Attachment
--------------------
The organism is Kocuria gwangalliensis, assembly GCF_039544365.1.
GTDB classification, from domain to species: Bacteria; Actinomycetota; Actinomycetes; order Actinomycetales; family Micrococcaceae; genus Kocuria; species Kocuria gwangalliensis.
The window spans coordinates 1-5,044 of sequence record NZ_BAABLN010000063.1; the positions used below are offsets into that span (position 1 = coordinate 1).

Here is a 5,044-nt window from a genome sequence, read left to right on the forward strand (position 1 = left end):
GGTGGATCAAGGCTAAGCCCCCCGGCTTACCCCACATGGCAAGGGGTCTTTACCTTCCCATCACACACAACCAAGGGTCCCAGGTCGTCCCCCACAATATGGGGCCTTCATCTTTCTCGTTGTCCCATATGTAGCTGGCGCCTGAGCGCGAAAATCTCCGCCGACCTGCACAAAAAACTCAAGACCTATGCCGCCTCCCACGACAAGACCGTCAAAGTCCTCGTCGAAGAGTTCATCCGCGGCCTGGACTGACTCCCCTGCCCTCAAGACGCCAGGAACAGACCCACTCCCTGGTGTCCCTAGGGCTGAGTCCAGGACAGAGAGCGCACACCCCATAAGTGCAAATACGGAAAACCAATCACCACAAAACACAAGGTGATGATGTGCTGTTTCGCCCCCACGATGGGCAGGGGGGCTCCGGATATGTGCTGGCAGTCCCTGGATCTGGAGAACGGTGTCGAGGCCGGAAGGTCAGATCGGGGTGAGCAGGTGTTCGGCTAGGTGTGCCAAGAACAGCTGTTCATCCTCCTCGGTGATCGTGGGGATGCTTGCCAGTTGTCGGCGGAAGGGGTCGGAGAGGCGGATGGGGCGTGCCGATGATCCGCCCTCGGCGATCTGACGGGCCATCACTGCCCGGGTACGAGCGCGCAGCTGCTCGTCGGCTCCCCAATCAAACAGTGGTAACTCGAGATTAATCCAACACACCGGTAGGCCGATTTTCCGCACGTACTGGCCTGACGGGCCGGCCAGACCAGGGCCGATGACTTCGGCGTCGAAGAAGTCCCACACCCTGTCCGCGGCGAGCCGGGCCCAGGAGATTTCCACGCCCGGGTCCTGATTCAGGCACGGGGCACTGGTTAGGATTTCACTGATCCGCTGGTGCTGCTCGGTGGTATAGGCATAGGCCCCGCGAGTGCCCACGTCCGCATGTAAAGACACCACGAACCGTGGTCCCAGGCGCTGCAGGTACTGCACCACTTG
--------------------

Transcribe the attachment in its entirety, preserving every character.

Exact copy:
The organism is Kocuria gwangalliensis, assembly GCF_039544365.1.
GTDB classification, from domain to species: Bacteria; Actinomycetota; Actinomycetes; order Actinomycetales; family Micrococcaceae; genus Kocuria; species Kocuria gwangalliensis.
The window spans coordinates 1-5,044 of sequence record NZ_BAABLN010000063.1; the positions used below are offsets into that span (position 1 = coordinate 1).

Here is a 5,044-nt window from a genome sequence, read left to right on the forward strand (position 1 = left end):
GGTGGATCAAGGCTAAGCCCCCCGGCTTACCCCACATGGCAAGGGGTCTTTACCTTCCCATCACACACAACCAAGGGTCCCAGGTCGTCCCCCACAATATGGGGCCTTCATCTTTCTCGTTGTCCCATATGTAGCTGGCGCCTGAGCGCGAAAATCTCCGCCGACCTGCACAAAAAACTCAAGACCTATGCCGCCTCCCACGACAAGACCGTCAAAGTCCTCGTCGAAGAGTTCATCCGCGGCCTGGACTGACTCCCCTGCCCTCAAGACGCCAGGAACAGACCCACTCCCTGGTGTCCCTAGGGCTGAGTCCAGGACAGAGAGCGCACACCCCATAAGTGCAAATACGGAAAACCAATCACCACAAAACACAAGGTGATGATGTGCTGTTTCGCCCCCACGATGGGCAGGGGGGCTCCGGATATGTGCTGGCAGTCCCTGGATCTGGAGAACGGTGTCGAGGCCGGAAGGTCAGATCGGGGTGAGCAGGTGTTCGGCTAGGTGTGCCAAGAACAGCTGTTCATCCTCCTCGGTGATCGTGGGGATGCTTGCCAGTTGTCGGCGGAAGGGGTCGGAGAGGCGGATGGGGCGTGCCGATGATCCGCCCTCGGCGATCTGACGGGCCATCACTGCCCGGGTACGAGCGCGCAGCTGCTCGTCGGCTCCCCAATCAAACAGTGGTAACTCGAGATTAATCCAACACACCGGTAGGCCGATTTTCCGCACGTACTGGCCTGACGGGCCGGCCAGACCAGGGCCGATGACTTCGGCGTCGAAGAAGTCCCACACCCTGTCCGCGGCGAGCCGGGCCCAGGAGATTTCCACGCCCGGGTCCTGATTCAGGCACGGGGCACTGGTTAGGATTTCACTGATCCGCTGGTGCTGCTCGGTGGTATAGGCATAGGCCCCGCGAGTGCCCACGTCCGCATGTAAAGACACCACGAACCGTGGTCCCAGGCGCTGCAGGTACTGCACCACTTG